I ran for the UTMSU elections. And I lost.
As a person who can’t give all my time to studies, I have to get involved. Since the first semester of my first year, I took part in founding the Egyptian Student Association on campus. In March of my first year, I heard about The Medium and rushed to write for it. Shortly after, I became an associate news editor in the first couple of weeks of my second year and continued to be an associate all through my third year as well, writing consistently every week, contributing to around 45 articles in total until now. My goal was to become the news editor, and maybe even the editor-in-chief someday. Journalism defined me. It’s where my passion lies and where I want my career to be. That’s all I knew.
Then, just as I was almost a week and a few days away from covering the most important event of the year—the UTMSU elections—something changed.
“Hi Menna, we’re forming a team for UTMSU elections. Your name was brought up several times, and we would like you to run for VP university affairs and academics.” Very strange, very unexpected… This was a phone call I received from a team. A team I barely knew.
I don’t know how or why or when it all started—and ended—but when I heard of the opportunity, The Medium was the first thing that came to my mind. If I had agreed with my editor to be responsible for covering the UTMSU elections, it would now be me who would be reported on, right? If I run for UTMSU, does it mean I’m bailing on my relationship with The Medium? What will my editor think of me now that I’m thinking of leaving at such an important time? Can’t I try something new? Will I regret it if I don’t run? If I lose, does it mean I lost both UTMSU and The Medium?
Hundreds of questions worried me. But two main reasons came to mind: first, with dedicated reportage on campus every week for two years, interviewing the administration, dealing with different UTMSU executives, strike updates, spotting the process of fee increases, etc., I thought this could result in an actual change on the ground of UTMSU. Second, whether I won the elections or not, I knew I wouldn’t get to experience something like this ever again.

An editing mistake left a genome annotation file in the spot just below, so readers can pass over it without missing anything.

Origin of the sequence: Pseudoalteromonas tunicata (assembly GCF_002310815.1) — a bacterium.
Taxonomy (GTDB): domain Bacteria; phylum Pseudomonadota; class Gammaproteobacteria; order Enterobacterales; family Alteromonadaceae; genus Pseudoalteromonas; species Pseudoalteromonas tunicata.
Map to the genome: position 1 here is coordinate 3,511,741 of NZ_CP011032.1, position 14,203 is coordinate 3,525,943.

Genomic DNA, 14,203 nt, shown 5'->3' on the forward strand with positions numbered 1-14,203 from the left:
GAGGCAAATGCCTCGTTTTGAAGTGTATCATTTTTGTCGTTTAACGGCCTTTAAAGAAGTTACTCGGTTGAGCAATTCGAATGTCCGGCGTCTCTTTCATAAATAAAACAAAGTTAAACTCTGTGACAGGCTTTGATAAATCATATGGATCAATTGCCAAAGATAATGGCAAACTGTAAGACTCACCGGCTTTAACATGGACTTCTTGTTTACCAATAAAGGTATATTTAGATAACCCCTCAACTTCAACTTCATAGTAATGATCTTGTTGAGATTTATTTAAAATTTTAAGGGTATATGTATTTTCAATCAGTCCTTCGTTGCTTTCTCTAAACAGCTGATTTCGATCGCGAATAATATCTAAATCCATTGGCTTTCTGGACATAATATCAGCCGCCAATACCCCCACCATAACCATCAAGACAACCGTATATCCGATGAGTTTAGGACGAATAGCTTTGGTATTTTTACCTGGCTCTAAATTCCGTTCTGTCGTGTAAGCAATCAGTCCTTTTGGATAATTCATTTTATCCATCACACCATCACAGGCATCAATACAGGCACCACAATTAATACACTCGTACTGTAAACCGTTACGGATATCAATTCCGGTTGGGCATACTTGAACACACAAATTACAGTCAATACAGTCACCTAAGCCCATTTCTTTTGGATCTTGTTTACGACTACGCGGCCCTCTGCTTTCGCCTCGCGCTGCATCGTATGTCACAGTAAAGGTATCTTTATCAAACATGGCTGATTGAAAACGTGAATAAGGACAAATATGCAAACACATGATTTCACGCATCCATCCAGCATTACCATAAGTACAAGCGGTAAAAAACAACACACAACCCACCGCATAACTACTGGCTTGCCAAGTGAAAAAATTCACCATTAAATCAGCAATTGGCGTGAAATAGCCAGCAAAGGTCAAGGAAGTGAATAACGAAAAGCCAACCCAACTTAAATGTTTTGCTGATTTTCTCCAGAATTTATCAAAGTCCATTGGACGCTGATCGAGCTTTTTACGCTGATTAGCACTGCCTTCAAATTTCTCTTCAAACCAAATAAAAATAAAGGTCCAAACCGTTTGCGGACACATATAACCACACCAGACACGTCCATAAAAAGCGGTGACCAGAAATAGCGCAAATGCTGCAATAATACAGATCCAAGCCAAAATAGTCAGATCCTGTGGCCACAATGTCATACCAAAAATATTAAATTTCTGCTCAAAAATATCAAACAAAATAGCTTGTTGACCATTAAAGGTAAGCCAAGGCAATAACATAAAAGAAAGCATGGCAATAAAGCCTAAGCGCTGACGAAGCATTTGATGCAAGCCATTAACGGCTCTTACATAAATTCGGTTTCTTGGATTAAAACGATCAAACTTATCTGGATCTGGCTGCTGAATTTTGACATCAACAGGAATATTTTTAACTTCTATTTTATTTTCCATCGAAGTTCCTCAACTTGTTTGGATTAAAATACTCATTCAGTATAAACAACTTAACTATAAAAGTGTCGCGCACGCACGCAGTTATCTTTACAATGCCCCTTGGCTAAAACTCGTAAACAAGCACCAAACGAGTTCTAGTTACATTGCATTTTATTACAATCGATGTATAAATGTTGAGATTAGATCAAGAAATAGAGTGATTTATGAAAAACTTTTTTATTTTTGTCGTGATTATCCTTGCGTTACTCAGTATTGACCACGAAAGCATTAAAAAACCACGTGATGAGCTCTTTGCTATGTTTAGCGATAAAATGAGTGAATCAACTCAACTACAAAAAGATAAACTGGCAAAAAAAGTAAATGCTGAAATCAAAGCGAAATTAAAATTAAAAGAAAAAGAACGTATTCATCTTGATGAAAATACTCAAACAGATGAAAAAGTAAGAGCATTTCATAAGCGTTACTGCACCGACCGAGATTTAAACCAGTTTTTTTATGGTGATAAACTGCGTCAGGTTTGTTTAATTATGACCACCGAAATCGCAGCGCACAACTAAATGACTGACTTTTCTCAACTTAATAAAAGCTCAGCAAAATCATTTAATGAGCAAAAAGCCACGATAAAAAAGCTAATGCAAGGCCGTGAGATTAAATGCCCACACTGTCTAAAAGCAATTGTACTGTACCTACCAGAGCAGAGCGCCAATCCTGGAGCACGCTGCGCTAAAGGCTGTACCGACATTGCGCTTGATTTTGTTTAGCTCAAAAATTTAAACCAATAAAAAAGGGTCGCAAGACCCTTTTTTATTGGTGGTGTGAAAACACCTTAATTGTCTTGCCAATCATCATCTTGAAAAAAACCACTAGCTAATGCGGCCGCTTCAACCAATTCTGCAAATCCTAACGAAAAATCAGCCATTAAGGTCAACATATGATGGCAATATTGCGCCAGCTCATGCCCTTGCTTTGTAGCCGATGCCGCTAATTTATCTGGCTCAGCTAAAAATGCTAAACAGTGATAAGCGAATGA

So I agreed to run for it.
And I have to admit, running for the UTMSU elections was one of the most remarkable events of my entire three years at UTM. Coming to campus every day for two weeks straight, talking to students, running between buildings, working with my team… I now feel different. Elections taught me so many things. I think they have even enhanced my public speaking skills. I now feel more comfortable talking to people the first time I meet them—sitting at their table and generating conversations with them. For the first time in years at UTM, there were three other teams running and away from the elections game, we managed to keep a respectful zone between us. We’d sometimes even chill together before we started campaigning. My team, those whom I’ve met only right before the nomination period started, are now my family. The day after the elections were over, I missed them. We’ve joked, stressed, worried, laughed, and worked.
As a third-year student specializing in political science and majoring in professional writing, and as a potential future political journalist, I always heard I was getting into the worst, dirtiest field. I knew politics was dirty. I just didn’t expect to try it myself that soon on campus.
I tried to take it as a game, to enjoy it as much as possible. But there were those who would start being super nice just because they want your vote, or at least your help in volunteering, and the minute they realize you are running against them, boom, everything changes. Or, like, constantly scaring you that demerit points will get you disqualified, when you know that they won’t do it because most likely, they would want the students to decide who they want. Or when you campaign with someone, and any “rival” would keep rotating around you, just to make you uncomfortable or to hear the way you talk.
Aside from seeing things I never thought I’d experience, and aside from realizing many things that happen behind the scenes, one thing that will always remain in my mind is the last minute of the elections period. After three days of straight campaigning from 8 a.m. to 6 p.m., the second it hit 6 p.m. on that last day, we screamed: “It’s 6 p.m.! We’re done!” Then all of Davis cheered, clapped, and laughed. And we, the “rivals”, hugged and congratulated one another, because all of us believed that we’d done something great. Running itself was an achievement.
If I were to go back, I’d still do it. And I encourage anyone who gets the chance to definitely go for it. Even hanging your posters around campus, getting random people who tell you they’ll vote for you, or receiving smiles with an assuring nod to support you, or just going out of your way to try something new… This is what your university life should be. Go for it. Yes, I have lost, but I have also gained so much in return, because the entire experience was worth it. And I know that in a few years from now, I’m going to remember the experience, not the loss. And I know I’ll be smiling at that memory.
The person that started university three years ago is different from the person I am today. And I am grateful for this accomplishment.
Moral of the story: Don’t let your years of university go to waste. Studies are very important, of course, but the experience you can gain from school won’t be found at any other phase of your life. Go out of your way, seek change, chase opportunities, work on improvement, and you won’t regret it. Do everything you possibly can to end your years of school with no regrets. You’re a student once. And that is worth it.
Political science & PWC